22...Rec7 23.a5 bxa5 24.Bc3

24.Qxa5 Qf6 Threatening pawns on f4 and c2
24...Qf6 25.Bxa5 Qxd4 26.Qf2

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 26...Rxc2!
 Overworking the white Queen...
27.Rxc2 Rxc2 28.Qxc2 Qxe3+ 29.Kh1 Bd4 30.Qd1 Qxf4 31.Bd2 Be3

...and here white resigned. It could have ended quickly with...
32.Bxe3 Qxe3 33.h3 d4 34.Qc2 d3 35.Qc8+ Kg7 36.Qc3+ e5 37.b4 Qe2 38.Kh2 d2 39.Qc2 d1Q 40.Qxd1 Qxd1 ...and the rest is very clear. 0-1

SOUTHERN CALIFORNIA OPEN

by Randy Hough

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GM Timur Gareyev, Photo STL Chess Club

For the fourth straight year, the San Diego Chess Club hosted Southern California's Open Championship, drawing 166 players, down a bit from last year. The 35-player was typically strong, featuring three GMs and three IMs. To say that no one ran away with it would be an understatement, as five tied with 4½ of 6: the top seed, GM Timur Gareyev; IM Dionisdio Aldama (the Southern California with the best tiebreaks and therefore Open Champion); GMs Melikset Khachiyan (last year's winner) and GM Enrico Sevillano; and FM Michael Brown. This represents a good mix of experience and youth; Aldama and Sevillano are 46; Khachiyan, 44; Gareyev, 25; and Brown, 16.

No one got out of the starting gate too fast; after three rounds nine players led with 2½. Gareyev had an attractive win in the first round; see how White's knights dominate after move 19 and a positional advantage is converted into a tactical win:




Timur beat Brown in Round 2, but IM John Bryant then nicked him for a draw. They were joined in the lead by Khachiyan and 14-year old Craig Hilby, who seems to improve every day, who had drawn their game. And also by Sevillano (a draw with 13-year-old Albert Lu),  FM Joel Banawa, and Varun Krishnan. Two more of those leaders had played in the two-day schedule and drawn their game: Aldama and the wily master Ilia Serpik, who had drawn their contest.

Sevillano had outmaneuvered FM Akopyan on the kingside in the third round:



The next two rounds saw some decisive games: Gareyev and Khachiyan over Bryant; Aldama over Krishnan; and Brown catching up with wins over Serpik and Bruce Baker. That left four players with 4-1 and five with 3½: Sevillano, Hilby, Lu, IM Keaton Kiewra, and Illinoisan William Aramil. Of course they hoped for draws on the top two boards (though Lu drew quickly with the lower-ranked Nicky Korba)...and that's what happened!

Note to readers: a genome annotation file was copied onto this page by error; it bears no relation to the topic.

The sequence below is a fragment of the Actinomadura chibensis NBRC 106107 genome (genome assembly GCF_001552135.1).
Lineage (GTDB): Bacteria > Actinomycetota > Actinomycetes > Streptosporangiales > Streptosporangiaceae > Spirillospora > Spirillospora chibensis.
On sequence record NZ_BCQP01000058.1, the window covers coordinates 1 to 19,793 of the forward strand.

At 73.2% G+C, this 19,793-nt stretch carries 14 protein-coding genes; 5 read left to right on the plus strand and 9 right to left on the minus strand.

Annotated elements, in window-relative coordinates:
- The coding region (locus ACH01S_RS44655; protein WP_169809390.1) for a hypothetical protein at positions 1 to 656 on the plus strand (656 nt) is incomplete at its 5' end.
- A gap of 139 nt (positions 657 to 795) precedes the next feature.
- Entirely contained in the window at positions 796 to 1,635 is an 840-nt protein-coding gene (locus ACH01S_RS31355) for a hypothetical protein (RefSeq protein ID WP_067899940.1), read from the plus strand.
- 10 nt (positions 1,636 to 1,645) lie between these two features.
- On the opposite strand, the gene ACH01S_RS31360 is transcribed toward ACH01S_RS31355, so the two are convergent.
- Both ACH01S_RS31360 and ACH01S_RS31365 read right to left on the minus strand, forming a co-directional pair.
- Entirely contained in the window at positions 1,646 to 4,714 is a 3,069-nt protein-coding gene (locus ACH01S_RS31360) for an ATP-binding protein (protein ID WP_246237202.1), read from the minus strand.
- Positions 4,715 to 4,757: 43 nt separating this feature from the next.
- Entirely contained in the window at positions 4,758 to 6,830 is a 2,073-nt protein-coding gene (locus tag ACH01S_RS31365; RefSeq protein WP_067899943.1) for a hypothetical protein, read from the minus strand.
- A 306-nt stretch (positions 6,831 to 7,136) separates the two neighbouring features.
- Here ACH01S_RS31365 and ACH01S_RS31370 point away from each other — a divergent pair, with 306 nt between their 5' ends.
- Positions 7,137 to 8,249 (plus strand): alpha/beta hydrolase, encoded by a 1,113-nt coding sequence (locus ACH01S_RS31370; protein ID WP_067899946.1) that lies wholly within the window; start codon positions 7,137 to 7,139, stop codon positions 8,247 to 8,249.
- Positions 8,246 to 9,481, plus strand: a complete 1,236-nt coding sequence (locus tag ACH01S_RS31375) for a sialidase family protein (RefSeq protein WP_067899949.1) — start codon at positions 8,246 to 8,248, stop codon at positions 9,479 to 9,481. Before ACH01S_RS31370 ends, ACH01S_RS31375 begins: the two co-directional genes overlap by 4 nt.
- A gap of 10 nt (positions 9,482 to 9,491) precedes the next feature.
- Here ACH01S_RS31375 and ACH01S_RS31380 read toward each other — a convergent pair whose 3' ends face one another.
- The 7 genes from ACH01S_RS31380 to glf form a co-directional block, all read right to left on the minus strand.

Gareyev countered Aldama's Ruy Lopez with the tactical Schliemann variation, but they promptly went into a sideline. A gaggle of spectators gathered when White apparently offered a rook on move 14. However, 14...Qxa1 15.Qb3 Qf6 16.Bb2 Be5 17.Nxe5 Rxe5 18.Qxe5 Qxe5 19.Bxe5 just leads to a drawn opposite bishop ending, and after Gareyev's king "got out of Dodge" by moving to h6, a draw was soon agreed in an even position.




Khachiyan tried to surprise Brown with an English instead of his usual 1.e4, but after extensive maneuvering, he could get only a minor piece ending with a nominal advantage. After move 46, watchers speculated that Black's knight might get trapped (and Michael later confessed to a momentary fear), but Melik couldn't find a way to bring home the point. Michael, a former Denker and Barber scholastic champion, is self-effacing enough to claim that he didn't play any great games in this event, but he will no doubt remember the pressure of this ending!



That left four players striving to get into the tie at the top. Hilby held an ending with a rook against bishop and split pawns against Kiewra, while Aramil and Sevillano  contested a Modern Benoni, with White holding an edge for much of the game. Black's 22nd move appears faulty, as the tactic 23. Bg5! Qxg5 (after 23...Nf6 24.b4 White's advantage has increased) 24.Nxd7 White is much better and even has a repetition available (not that either player wanted that result!).



Kiewra, Hilby, and FM Alex Ketchetov tied for the remaining place prizes, while Lu and Serpik split the Under 2300 honors.

Twelve-year-old Aaron Chang, who reached 2150 and should soon be a Master, took the Under 2200 section with 5-1, winning the last game to end, a tough ending against Agata Bykovtsev.  Dmitry Cherkasky, Michael Lum, and Ke Chen (she's a chess teacher), tied in Under 2000, also at 5-1.

The other section winners left some daylight between them and their pursuers: youngster James Bui by a point in Under 1800; veteran Arthur Taylor, who got off his floor with a bang (166 point gain), by a point in Under 1600; and Texan Ramon Rodriguez by a point and a half in Under 1400. Roger Pedersen took Under 1200 honors in that section.

At least one game from the class sections deserves to see the light of day. Another rapidly improving 12-year-old Gabriel Sam, gets the advantage and punishes his opponent for a bit of greed, concluding with an underpromotion mate while threatened with mate himself:

Southern California Open (Under 2200), 2014



The Town and Country Resort again provided an attractive venue. Thanks to Chuck Ensey and the San Diego Club for another great event. They'll be putting on their next one on King Weekend in January.

Find the full Southern California crosstable on MSA.


Our next CLO Labor Day round-up will feature the New York State Championship, among other events. Labor Day weekend also spanned Fabiano Caruana's awesome run and Carissa Yip's victory over a Grandmaster.